Product photography
Truthfully I never believe almost any of these images are completely accurately reality when I see them, I’ve come to understand that is just the way it is!
So I have a plan I think will work for me, and I hope for you!
A.  I will shoot and process in the way that I am most comfortable with and will not judge anyone else that does not do it the way I do!  I further will  have not problem reviling to anyone who asks what I did to any image, just in case they want to know.  I will broadly call this a “PHOTOGRAPHIC IMAGE”.
B.  I will accept that “Creating images either with the aid of software or fully with software as an art form, I will personally refer to as “CREATED IMAGES”
C.  All images that adhere to a strict Straight Out of the Camera, Unaltered image i will Refer to as : Photographic Reality.
As a believer, a practicing Christian, I will not demean any other photographer that chooses to work in any of these categories, or all of them, it is the artist’s choice and none of my business.  You have to decide for yourself! I love making images and when I’m happy with an image that is the final step, I don’t need likes, I don’t desire praise. I just like working hard at and seeing what I consider good work!  I want to encourage others to enjoy this glorious craft, I want them to love it, respect it and share it, if they don’t, cameras will go away, of course so will I, but I would hate to think of a world that we don’t capture our memories and the things we love and enjoy, and share them with others!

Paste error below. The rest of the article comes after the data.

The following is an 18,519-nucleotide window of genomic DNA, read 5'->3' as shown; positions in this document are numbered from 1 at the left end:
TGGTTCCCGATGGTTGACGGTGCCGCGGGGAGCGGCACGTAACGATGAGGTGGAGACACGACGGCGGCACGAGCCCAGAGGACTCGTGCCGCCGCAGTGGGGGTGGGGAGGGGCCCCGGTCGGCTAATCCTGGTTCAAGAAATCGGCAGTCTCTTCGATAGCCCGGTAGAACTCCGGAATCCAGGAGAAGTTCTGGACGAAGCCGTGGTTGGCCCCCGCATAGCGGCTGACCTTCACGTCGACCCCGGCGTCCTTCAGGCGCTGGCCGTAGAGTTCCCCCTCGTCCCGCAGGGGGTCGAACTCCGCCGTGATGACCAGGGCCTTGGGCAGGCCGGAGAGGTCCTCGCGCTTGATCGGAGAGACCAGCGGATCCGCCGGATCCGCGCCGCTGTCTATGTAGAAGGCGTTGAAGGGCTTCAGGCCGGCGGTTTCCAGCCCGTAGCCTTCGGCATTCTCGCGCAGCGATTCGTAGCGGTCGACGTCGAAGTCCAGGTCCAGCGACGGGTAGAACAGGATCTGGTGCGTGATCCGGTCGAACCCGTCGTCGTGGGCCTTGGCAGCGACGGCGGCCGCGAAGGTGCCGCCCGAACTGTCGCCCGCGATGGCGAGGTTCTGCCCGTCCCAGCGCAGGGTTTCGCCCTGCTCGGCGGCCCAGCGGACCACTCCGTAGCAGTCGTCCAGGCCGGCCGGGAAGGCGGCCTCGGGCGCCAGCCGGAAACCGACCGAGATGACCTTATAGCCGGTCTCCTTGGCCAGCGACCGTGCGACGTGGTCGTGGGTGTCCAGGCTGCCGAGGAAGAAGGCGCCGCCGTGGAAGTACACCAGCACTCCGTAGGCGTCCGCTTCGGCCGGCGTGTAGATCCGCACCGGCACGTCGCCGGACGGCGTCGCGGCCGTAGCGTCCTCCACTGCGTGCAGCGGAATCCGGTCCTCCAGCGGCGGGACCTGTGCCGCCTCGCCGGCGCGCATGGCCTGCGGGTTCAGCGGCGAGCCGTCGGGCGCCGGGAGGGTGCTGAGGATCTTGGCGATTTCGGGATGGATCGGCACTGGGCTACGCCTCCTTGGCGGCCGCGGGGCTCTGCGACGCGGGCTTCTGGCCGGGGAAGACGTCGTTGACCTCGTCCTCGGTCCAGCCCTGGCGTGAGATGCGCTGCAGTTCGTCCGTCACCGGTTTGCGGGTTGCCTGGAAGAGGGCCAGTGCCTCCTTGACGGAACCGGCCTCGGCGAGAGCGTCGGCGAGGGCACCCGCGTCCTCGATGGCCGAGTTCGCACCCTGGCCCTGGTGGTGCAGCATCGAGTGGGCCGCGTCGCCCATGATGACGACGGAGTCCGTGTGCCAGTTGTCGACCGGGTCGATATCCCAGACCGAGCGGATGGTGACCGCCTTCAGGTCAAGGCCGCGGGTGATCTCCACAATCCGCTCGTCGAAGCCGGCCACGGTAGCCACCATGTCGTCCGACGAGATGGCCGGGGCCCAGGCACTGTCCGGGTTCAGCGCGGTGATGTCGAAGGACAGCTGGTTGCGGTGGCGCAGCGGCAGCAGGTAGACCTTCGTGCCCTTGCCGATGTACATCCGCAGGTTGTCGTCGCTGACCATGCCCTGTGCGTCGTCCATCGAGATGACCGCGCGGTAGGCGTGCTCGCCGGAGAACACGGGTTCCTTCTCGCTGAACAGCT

So, that is my take on it a nd the way i will approach it, give it some thought, and let me know where year coming from!
Blessings,
the pilgrim

7 Responses

  1. Jerry Reece says:

    Agree with your terms and explanations. I do “basically” reality types with only minor teaks to hue, contrast and saturation ( maybe a little removal of insignificant distractions) to perhaps give a more ideal impression of what I have seen, but they’re for me so who cares.

    I also do a lot of abstracts, serious changing, camera-in-motion, etc. These I refer to as photo impressions and where I spend most of my time. I always start with a camera image and I have no objection with alterations, AI, or otherwise as long as the photographer is honest about them.